Dealing With Death

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There a several different “delicate” subjects which many parents dread approaching with their children.  Death is one of these subjects.

As I write this, my grandmother is very, very ill.  Today was a difficult day because in addition to dealing with my own grief, I realize that I must gently begin to prepare my children for the inevitable.

I pulled out the book that my mother had gotten for my sisters and I when my great-grandmother died all those years ago.  The book is called Nana Upstairs and Nana Downstairs.  It is written by Tomie de Paola.  The book is geared towards elementary aged children, but I believe it could also be used to discuss the subject with slightly older children.

Death is not new for my children.  We have had funerals for many pets in the backyard, complete with flowers, and other neighborhood children in attendance.  I have even conducted bathroom services for dead fish before their “burial at sea”.

Our family has also had to deal with death in a very personal way. In 2006, I miscarried my firstborn son.  Since the pregnancy had progressed into the second trimester, our son’s death was labeled a stillbirth according to the laws in our state and we buried our child in a local cemetery after giving him a proper funeral.

Helping my children to deal with their brother’s death was one of the most difficult things I have ever done in my entire life.  It has been over 2 years since my son died, and our family still visits his grave on a regular basis. These trips have helped me to process my grief and I believe that they have also helped my children.

I have several friends who believe that children under a certain age should not be allowed to attend funerals because it is too stressful for them. I know other families who avoid the subject all together unless they absolutely have to deal with it. I respectfully disagree with both of these tactics.  I believe that as parents, our job is to gently help our children to deal with the difficult things that life can throw at them.  I feel that shielding them from the inevitable only makes it more fearful and stressful when they eventually have to deal with the avoided subject. I also believe that it is best to gently discuss a difficult topic as the topic occurs in conversation during the natural course of life.  Giving kids a huge extended lecture on a certain subject because “it’s time” often backfires.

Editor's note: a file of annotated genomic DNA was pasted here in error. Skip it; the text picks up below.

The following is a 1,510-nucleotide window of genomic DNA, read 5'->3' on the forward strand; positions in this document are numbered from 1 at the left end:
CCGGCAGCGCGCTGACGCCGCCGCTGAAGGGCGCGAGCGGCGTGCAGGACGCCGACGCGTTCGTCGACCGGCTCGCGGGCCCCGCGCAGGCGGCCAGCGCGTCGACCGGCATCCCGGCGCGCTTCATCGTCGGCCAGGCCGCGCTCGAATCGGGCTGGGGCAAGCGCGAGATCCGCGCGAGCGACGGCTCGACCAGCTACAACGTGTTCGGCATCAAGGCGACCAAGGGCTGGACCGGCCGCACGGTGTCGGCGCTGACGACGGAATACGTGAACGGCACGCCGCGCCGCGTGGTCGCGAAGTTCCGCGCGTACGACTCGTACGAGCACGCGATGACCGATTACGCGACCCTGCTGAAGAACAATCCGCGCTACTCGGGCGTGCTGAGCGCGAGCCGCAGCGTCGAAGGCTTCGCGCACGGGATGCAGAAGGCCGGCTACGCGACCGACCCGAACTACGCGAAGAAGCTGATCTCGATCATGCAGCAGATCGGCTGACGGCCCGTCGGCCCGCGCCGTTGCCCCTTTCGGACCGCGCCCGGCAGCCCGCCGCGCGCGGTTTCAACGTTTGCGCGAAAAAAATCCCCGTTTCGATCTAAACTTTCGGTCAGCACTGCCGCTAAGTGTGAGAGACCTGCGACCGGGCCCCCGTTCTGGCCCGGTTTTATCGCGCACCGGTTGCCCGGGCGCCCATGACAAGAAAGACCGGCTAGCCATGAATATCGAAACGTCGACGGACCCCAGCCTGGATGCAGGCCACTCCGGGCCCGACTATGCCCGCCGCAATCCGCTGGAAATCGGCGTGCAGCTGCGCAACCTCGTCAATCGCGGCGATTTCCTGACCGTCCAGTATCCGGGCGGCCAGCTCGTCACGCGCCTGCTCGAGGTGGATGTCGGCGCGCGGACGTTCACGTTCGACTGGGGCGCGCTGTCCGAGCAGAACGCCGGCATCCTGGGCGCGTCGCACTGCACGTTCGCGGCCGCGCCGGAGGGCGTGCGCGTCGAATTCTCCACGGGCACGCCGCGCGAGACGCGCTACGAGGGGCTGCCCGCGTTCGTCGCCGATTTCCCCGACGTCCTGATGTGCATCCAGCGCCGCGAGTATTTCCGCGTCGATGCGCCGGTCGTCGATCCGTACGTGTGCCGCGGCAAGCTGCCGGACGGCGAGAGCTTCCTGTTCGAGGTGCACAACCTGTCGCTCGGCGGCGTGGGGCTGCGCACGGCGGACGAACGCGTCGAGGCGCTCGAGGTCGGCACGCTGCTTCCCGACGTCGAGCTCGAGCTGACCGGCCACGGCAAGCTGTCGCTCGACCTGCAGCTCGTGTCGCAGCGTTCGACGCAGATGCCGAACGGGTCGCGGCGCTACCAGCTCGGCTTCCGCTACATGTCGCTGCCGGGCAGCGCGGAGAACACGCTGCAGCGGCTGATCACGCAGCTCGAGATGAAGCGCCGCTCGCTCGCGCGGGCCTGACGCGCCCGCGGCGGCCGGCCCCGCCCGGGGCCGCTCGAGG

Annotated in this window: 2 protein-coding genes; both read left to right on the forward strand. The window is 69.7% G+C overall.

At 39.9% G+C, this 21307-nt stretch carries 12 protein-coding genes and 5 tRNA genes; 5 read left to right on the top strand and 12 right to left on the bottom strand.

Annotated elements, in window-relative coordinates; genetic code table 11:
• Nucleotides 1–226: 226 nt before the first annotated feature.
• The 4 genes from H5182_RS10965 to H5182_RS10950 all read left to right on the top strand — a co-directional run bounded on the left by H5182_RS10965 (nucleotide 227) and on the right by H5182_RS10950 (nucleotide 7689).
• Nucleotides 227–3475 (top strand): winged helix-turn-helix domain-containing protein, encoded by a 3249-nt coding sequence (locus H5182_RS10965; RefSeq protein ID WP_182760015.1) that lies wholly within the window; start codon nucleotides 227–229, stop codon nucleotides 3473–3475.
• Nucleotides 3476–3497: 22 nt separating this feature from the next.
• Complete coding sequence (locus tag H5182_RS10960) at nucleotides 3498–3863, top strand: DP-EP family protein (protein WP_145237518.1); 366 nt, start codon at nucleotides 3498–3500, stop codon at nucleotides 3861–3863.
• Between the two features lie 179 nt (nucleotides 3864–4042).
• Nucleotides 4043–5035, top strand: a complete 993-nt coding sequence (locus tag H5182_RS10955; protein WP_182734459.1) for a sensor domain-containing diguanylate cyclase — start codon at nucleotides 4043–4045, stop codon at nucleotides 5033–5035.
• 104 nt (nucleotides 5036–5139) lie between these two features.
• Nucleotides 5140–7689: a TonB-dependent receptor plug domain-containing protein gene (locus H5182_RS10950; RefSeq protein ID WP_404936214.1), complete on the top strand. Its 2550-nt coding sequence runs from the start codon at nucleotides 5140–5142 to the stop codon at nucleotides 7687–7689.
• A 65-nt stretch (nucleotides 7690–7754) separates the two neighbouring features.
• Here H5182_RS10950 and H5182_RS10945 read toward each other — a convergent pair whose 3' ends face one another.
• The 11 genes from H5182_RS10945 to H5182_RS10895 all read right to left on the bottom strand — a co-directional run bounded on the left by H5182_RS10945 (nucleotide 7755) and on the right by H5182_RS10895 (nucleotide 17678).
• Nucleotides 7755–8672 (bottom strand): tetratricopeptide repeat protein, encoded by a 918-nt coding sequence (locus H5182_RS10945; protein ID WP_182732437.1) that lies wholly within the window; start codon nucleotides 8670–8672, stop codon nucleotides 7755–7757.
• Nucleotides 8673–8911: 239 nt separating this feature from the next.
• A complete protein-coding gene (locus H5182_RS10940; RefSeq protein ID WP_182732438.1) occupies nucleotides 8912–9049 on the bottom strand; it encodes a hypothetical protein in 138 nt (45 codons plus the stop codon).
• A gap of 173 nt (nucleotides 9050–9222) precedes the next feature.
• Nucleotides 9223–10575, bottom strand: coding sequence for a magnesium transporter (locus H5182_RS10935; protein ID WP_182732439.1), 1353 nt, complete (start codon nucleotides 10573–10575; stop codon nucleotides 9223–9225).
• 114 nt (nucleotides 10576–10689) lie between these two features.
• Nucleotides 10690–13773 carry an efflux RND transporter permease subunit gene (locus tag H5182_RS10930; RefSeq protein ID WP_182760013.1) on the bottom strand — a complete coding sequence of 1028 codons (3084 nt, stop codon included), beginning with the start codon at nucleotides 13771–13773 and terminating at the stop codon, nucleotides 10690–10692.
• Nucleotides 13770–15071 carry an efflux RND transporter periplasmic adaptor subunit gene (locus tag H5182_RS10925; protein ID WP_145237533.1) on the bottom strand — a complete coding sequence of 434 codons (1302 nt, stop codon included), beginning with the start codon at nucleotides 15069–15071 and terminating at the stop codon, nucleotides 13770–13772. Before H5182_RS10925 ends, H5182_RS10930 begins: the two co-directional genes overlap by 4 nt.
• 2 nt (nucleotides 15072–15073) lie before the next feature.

Whatever your thoughts on the subject, it is important to do what you personally feel is right for your family.  It’s also important for kids to know that it’s ok to grieve and to feel sad after a loss and that you are there if they need to talk or ask questions.

Dealing with “delicate” subjects is never easy.  But it can be and should be done nevertheless.

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[…] distant relative of my husband’s recently passed away.  Our children did not really know this relative, but I know that other relatives will be […]

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